It took quite a while. I don’t actually remember how long, maybe 6 months or so, before I got my first ‘anonymous’ bite. Some nice chap registered on FLOSS Manuals and made some improvements to a manual on Pure Data (Pd). I remember being so crazy excited. At last! I did some homework, trying to find out who this person was. I was so excited, I wrote to them and gushed. Of course, that scared them away and I never heard from them again. Ha!

FLOSS Manuals icons in felt.
FLOSS Manuals icons in felt.

I went back to writing and promoting. Slowly, slowly, the community built up. I can’t remember that period well enough to suggest much secret sauce for the initial moments. These are the most critical moments as each little bit contributes to bringing a community to life. I remember some key characters that got in early and helped bring in others.  The wonderful Mancunian, Mick Fuzz, was one such person – he was the first guy I met that thought documentation had as much potential power as I did. That was liberating and validating for me and I was excited to meet him.

Mick Fuzz far left.
Mick Fuzz far left.

I remember Anne Gentle, a technical writer from Texas who was always looking to discover new ways to make docs. Also Andy Oram from the O’Reilly Boston office gave me lots of encouragement and promoted FM. Janet Swisher (now at Mozilla) helped spread the word a great deal too, and there were many others. These were central characters that formed the basis of a community, the fundamental roots of the organisation. I should say that most likely I didn’t find them, they found me, which speaks of the need to be out there and be seen but also, in order to be taken seriously I think you have to have something to show. A starting point that others can build on.

Andy Oram second from right.
Andy Oram second from right.

At the time I was very sold on the benevolent dictator model. I didn’t have any other models to play with really. I did have community building experience fro my time as a manager of radio in NZ, and from my time as an artist. But I wasn’t sure what I could use from past experiences.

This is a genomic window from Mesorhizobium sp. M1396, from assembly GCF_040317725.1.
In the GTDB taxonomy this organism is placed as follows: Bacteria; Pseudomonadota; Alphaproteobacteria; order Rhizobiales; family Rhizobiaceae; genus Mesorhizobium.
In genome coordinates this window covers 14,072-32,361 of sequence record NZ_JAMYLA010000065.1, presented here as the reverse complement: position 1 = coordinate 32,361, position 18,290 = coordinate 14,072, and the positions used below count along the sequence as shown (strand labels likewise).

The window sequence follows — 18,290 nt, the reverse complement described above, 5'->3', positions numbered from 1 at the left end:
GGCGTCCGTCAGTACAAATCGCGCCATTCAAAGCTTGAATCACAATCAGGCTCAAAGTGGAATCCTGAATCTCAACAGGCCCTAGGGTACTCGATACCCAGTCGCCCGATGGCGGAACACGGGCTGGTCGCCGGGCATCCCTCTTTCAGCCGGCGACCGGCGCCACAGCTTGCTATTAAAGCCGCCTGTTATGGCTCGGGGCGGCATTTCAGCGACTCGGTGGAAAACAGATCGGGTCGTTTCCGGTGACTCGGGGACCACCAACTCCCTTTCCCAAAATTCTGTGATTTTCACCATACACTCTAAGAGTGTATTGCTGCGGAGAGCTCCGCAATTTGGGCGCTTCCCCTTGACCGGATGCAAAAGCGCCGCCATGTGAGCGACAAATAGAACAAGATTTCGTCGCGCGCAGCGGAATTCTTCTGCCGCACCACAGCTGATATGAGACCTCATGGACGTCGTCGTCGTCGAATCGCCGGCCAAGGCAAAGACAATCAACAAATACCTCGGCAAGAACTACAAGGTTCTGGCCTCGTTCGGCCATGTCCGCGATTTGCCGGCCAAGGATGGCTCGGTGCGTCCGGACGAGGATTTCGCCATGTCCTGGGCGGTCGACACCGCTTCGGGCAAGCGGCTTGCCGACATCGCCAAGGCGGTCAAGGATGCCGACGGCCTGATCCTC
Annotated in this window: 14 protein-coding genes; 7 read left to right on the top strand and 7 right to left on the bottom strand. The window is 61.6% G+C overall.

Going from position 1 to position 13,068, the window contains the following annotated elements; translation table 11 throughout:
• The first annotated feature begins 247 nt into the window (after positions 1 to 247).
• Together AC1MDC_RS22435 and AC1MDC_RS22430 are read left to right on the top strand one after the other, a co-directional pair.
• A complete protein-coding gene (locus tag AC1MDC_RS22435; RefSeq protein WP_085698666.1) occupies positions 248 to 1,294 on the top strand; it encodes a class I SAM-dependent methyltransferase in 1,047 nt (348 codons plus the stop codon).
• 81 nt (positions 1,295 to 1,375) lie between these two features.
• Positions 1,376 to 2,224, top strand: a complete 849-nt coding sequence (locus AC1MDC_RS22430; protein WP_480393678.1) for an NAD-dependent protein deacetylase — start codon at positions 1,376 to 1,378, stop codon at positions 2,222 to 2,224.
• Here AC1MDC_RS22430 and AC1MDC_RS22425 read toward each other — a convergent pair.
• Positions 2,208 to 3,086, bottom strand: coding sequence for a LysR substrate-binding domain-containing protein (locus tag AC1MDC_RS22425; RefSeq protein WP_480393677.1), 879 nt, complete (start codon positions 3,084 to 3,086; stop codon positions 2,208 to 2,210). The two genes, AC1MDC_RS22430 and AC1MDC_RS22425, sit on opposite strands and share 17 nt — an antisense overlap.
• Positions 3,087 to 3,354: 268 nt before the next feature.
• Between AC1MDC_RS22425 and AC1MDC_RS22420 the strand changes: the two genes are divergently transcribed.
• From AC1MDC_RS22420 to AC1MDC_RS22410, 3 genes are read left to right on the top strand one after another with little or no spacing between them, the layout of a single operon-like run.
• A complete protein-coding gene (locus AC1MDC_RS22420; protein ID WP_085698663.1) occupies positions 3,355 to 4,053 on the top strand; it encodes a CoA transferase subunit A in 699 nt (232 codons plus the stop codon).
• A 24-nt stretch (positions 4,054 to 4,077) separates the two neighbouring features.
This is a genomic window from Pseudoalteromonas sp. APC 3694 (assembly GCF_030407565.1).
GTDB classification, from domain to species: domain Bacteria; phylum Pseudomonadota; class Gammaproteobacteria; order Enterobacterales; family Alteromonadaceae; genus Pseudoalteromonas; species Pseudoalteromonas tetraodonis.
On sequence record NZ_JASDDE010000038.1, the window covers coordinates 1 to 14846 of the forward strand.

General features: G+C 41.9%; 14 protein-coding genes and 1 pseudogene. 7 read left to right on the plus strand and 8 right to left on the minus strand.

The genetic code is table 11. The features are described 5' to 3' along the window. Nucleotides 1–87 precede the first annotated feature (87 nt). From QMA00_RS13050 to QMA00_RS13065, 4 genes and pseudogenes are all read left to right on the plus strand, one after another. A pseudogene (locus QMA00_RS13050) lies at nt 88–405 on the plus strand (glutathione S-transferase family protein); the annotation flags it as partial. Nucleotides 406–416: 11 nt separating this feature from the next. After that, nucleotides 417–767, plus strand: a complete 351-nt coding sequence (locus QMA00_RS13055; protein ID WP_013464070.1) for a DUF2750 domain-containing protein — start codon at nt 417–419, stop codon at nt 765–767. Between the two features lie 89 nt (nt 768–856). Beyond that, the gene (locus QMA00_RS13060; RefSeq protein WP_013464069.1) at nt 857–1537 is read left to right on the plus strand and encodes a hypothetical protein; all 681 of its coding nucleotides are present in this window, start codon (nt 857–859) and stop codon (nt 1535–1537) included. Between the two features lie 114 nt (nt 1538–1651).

I think I was probably a little over zealous at first. We had a common mailing list and I think I moderated it well but probably I was more focused and engaged than necessary at times.

Janet Swisher, far right.
Janet Swisher, far right.

I learned a lot quickly, however. For example, I became very good at redirecting noisy, distracting, traffic.

Several issues came up over the years that were just a sinkhole for wasting community energy. One such issue was the ongoing blahblah about licensing of the material. FLOSS Manuals required all contributors to agree to licensing under the GPL. For those that don’t know, the GPL is actually a content license, worded to look a little software-specific. Don’t trust my reading of this, but do trust me when I say I talked to many many lawyers and experts on this and they all agreed. The only people that I found that didn’t agree were those that knew little about licensing and those were, unfortunately, the people that ended up on the list. The other problem people had, was to do with the Free Documentation Licence, which is one of the most unfree and ridiculous licenses ever made. FM first used the FDL, as after all, it was made by the Free Software Foundation – the same people that brought us the GPL. So, if it comes from the FSF and has the words free documentation in it, then it must be all right, right? Wrong. As I later discovered, the FDL was written by the FSF when they thought their business model was going to be selling books. Those were the days. The FSF also thought that O’Reilly had stolen their business model and they were pretty annoyed so they made their FDL a very very defensive license. It effectively stops any reuse of the material. It is a terrible license (which is why Wikipedia also got out of using it, but that is someone else’s story to tell).